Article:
“What is this?” demanded the spider queen.

“Take it as a warning if you like.”

The silence that fell after that comment was more profound than Sen found entirely appropriate. He wondered if this was another one of those times when he was missing something because he didn’t understand the nuances of some spirit beast’s culture. After all, he could fit everything he knew about the spirit beast spiders into a very, very small glass. Had he just issued what amounted to a declaration of war? Provided them with a way out? Initiated a courtship? He couldn’t guess. As the silence stretched out, Sen became increasingly worried that violence was about to ensue. The exact kind of extremely visible violence that could well attract the attention of the horde. Sen thought that he could clear a path for him and Misty Peak to escape the spiders if nothing else, but he couldn’t do it quietly. It would be big and loud because the spiders took a lot of killing. He needed to figure out something else.

“Why did you even seek me out?” Sen asked the spider queen.

“When a predator invades your territory, you don’t simply ignore it.”

Sen considered that before he said, “Perhaps, but it’s not like I came looking for you. To my knowledge, I haven’t killed any of you here.”

“And how are we to know that you won’t when you finish with whatever brought you to this place?”

“You can’t know it for sure. On the other hand, I’m not really interested in you or your kind. The only thing I’m interested in right now is in those ruins. Once I have it, I’ll leave. You can accept that, or you can attack me.”

“So, we are to take you at your word?”

“That’s up to you. One thing you can know for sure is that if you do attack me here and now, I will kill many of your children,” said Sen, and then using a trick of air qi, he made his voice resonate like he was making pronouncements from the heavens. “They will die by lightning. They will die by fire. They will die by the blade. And I will become interested in you.”

With each of those dire statements, the spider queen flinched. Then, because Sen didn’t want to start a war immediately, he toned it all down and decided to try something very new for him. He’d negotiate.

“But neither of us wants that. So, I suggest a compromise. I assume you know where I’ve been staying?”

“We do,” said the spider queen in a voice that wasn’t quite steady.

“I will restrict my movements. Save when coming and going from that place, I will not venture more than a mile in any direction from the edge of that cleared area around the ruins. If you place watchers, I will not interfere with them. In return, I expect that they will not interfere with me or my purpose. When I am done in this place, I will leave in that direction,” said Sen, pointing toward the location of the distant road. “If I do otherwise, you’ll know my word isn’t to be trusted, and you should act accordingly.”

Another protracted silence ensued while the spider queen studied him. He got the feeling that she didn’t quite believe him, but that she desperately wanted to believe him. Maybe this one is saner than that other one I dealt with, thought Sen. He waited her out. He was certain that nothing he added would have a meaningful impact on her decision. She was either going to take the chance that he was telling the truth to avoid the fight, or she was going to order all of those spiders to attack them. Sen was surprised to discover that waiting for her to decide caused him far more anxiety than actually having it all descend into chaos and violence ever would have caused. He thought about that while the spider queen pondered her decision. It’s probably because I’ve got more experience with fighting, Sen realized.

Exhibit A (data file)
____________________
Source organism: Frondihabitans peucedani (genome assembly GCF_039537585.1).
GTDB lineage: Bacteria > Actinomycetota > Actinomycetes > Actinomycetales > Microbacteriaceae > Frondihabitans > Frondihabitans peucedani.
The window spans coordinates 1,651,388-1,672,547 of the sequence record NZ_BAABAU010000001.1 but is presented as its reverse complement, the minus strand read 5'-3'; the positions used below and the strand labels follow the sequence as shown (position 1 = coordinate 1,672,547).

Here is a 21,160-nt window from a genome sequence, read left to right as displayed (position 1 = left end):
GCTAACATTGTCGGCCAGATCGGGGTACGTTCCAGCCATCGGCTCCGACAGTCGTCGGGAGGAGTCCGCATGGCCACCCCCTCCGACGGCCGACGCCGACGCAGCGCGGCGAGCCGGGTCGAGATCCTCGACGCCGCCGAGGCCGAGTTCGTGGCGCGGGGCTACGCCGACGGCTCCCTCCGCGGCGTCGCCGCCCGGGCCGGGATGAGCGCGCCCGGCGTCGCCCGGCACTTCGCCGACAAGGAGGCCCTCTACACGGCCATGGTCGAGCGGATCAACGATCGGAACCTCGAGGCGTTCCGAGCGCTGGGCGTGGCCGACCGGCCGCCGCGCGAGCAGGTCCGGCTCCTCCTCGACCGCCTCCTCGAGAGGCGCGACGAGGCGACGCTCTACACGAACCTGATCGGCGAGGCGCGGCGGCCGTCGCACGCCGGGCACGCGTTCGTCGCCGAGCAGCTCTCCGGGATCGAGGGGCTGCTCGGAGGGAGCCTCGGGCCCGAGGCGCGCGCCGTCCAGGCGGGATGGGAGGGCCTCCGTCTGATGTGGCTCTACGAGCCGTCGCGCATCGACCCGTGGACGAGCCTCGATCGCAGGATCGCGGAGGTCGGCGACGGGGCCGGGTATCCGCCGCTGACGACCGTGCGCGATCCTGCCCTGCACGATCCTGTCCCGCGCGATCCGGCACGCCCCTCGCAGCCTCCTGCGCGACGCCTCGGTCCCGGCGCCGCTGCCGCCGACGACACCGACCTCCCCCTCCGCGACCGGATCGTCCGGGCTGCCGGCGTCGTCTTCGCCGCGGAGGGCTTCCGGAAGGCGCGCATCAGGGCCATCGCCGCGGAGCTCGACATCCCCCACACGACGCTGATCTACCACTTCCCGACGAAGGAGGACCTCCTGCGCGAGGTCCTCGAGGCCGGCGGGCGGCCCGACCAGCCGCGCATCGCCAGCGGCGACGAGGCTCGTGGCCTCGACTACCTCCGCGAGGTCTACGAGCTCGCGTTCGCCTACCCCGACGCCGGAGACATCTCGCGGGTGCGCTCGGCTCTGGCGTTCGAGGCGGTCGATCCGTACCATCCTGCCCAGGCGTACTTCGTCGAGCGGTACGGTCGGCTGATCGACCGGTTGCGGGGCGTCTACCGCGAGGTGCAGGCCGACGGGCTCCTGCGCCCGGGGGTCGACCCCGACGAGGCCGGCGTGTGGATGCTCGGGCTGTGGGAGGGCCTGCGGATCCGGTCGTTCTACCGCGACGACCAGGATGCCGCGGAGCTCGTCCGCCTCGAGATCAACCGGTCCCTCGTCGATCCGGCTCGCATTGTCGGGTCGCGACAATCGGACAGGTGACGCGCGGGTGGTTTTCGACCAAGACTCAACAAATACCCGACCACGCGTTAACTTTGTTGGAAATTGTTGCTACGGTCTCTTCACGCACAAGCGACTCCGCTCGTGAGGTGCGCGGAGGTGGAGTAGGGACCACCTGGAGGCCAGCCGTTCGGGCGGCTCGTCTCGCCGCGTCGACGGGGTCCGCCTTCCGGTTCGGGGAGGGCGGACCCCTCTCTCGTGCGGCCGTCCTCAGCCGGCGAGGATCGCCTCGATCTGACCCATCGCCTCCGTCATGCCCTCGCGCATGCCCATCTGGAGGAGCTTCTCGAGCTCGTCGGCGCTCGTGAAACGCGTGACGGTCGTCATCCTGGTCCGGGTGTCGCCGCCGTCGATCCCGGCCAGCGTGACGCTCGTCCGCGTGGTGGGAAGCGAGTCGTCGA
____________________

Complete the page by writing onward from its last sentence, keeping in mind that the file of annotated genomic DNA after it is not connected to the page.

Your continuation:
“Very well, human. We will wait. We will watch. We will see what the word of Judgment’s Gale is worth.”

The almost anguished words fell out of his mouth before Sen could stop them. “Really? Even you call me that?”

Misty Peak drove an elbow into Sen’s ribs so hard that it actually hurt.

“Shut up,” she hissed before turning to the queen. “Honored matriarch, we are humbled by your forbearance.”

The queen finally turned her eyes to Misty Peak and made a noise that Sen might have thought was a snort.

“Foxes,” said the spider queen. “You always did know honeyed words.”

There was another gentle surge of qi and the queen transformed back into her massive spider form. Sen observed with his spiritual sense as the queen and her countless children withdrew into the depths of the forest, save for a handful that Sen assumed were left to keep a watch on him. Satisfied that the spiders were holding up their end of the bargain, he turned his attention back to the task at hand. He started to walk only to have Misty Peak seize his arm and spin him around. She was staring at him like he was a madman.

“Are you a madman?” she demanded. “You don’t try to cut deals with the spider matriarchs.”

Sen frowned. “Well, apparently, I do.”

Confronted with that fact, the fox woman seemed at a loss and changed the subject. “I wonder how she knew I was fox?”

“It’s probably that fog of untrustworthiness around you.”